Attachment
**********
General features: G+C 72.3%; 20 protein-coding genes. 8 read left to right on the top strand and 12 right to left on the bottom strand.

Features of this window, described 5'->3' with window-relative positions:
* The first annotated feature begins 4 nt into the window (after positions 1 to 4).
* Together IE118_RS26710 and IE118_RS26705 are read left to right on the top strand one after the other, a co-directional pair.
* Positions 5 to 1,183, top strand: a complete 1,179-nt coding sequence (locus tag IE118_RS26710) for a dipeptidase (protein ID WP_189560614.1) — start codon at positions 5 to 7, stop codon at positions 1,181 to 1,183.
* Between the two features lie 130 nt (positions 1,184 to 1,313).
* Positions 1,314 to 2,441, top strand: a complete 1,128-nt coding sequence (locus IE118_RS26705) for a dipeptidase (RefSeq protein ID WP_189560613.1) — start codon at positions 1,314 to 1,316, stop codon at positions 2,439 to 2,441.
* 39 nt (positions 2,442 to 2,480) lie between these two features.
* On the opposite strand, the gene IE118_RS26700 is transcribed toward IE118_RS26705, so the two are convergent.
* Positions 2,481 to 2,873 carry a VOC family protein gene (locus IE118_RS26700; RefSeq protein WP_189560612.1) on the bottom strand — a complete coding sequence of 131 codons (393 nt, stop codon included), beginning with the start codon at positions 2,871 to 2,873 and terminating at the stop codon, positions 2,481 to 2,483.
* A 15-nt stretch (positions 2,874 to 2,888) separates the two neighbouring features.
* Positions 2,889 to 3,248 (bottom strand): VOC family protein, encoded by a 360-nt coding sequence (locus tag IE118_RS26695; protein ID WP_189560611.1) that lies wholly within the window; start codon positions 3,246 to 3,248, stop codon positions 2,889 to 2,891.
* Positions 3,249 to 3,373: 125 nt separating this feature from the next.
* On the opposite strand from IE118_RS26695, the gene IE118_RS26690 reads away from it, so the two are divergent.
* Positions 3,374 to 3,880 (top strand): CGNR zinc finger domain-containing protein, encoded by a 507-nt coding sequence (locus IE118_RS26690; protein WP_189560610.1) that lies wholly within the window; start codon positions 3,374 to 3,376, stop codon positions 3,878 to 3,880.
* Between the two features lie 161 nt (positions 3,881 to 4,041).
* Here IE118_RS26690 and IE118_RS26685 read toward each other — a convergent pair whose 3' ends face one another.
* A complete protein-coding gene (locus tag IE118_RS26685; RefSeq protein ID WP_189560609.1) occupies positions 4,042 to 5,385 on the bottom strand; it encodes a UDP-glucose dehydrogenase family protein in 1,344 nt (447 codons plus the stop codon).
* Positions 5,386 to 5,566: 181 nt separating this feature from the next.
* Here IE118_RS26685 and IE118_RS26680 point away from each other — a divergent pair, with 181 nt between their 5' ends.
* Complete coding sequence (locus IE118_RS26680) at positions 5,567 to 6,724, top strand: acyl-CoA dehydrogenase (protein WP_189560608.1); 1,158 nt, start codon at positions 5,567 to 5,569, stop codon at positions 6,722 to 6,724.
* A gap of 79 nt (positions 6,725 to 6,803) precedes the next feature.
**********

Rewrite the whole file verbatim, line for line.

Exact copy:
General features: G+C 72.3%; 20 protein-coding genes. 8 read left to right on the top strand and 12 right to left on the bottom strand.

Features of this window, described 5'->3' with window-relative positions:
* The first annotated feature begins 4 nt into the window (after positions 1 to 4).
* Together IE118_RS26710 and IE118_RS26705 are read left to right on the top strand one after the other, a co-directional pair.
* Positions 5 to 1,183, top strand: a complete 1,179-nt coding sequence (locus tag IE118_RS26710) for a dipeptidase (protein ID WP_189560614.1) — start codon at positions 5 to 7, stop codon at positions 1,181 to 1,183.
* Between the two features lie 130 nt (positions 1,184 to 1,313).
* Positions 1,314 to 2,441, top strand: a complete 1,128-nt coding sequence (locus IE118_RS26705) for a dipeptidase (RefSeq protein ID WP_189560613.1) — start codon at positions 1,314 to 1,316, stop codon at positions 2,439 to 2,441.
* 39 nt (positions 2,442 to 2,480) lie between these two features.
* On the opposite strand, the gene IE118_RS26700 is transcribed toward IE118_RS26705, so the two are convergent.
* Positions 2,481 to 2,873 carry a VOC family protein gene (locus IE118_RS26700; RefSeq protein WP_189560612.1) on the bottom strand — a complete coding sequence of 131 codons (393 nt, stop codon included), beginning with the start codon at positions 2,871 to 2,873 and terminating at the stop codon, positions 2,481 to 2,483.
* A 15-nt stretch (positions 2,874 to 2,888) separates the two neighbouring features.
* Positions 2,889 to 3,248 (bottom strand): VOC family protein, encoded by a 360-nt coding sequence (locus tag IE118_RS26695; protein ID WP_189560611.1) that lies wholly within the window; start codon positions 3,246 to 3,248, stop codon positions 2,889 to 2,891.
* Positions 3,249 to 3,373: 125 nt separating this feature from the next.
* On the opposite strand from IE118_RS26695, the gene IE118_RS26690 reads away from it, so the two are divergent.
* Positions 3,374 to 3,880 (top strand): CGNR zinc finger domain-containing protein, encoded by a 507-nt coding sequence (locus IE118_RS26690; protein WP_189560610.1) that lies wholly within the window; start codon positions 3,374 to 3,376, stop codon positions 3,878 to 3,880.
* Between the two features lie 161 nt (positions 3,881 to 4,041).
* Here IE118_RS26690 and IE118_RS26685 read toward each other — a convergent pair whose 3' ends face one another.
* A complete protein-coding gene (locus tag IE118_RS26685; RefSeq protein ID WP_189560609.1) occupies positions 4,042 to 5,385 on the bottom strand; it encodes a UDP-glucose dehydrogenase family protein in 1,344 nt (447 codons plus the stop codon).
* Positions 5,386 to 5,566: 181 nt separating this feature from the next.
* Here IE118_RS26685 and IE118_RS26680 point away from each other — a divergent pair, with 181 nt between their 5' ends.
* Complete coding sequence (locus IE118_RS26680) at positions 5,567 to 6,724, top strand: acyl-CoA dehydrogenase (protein WP_189560608.1); 1,158 nt, start codon at positions 5,567 to 5,569, stop codon at positions 6,722 to 6,724.
* A gap of 79 nt (positions 6,725 to 6,803) precedes the next feature.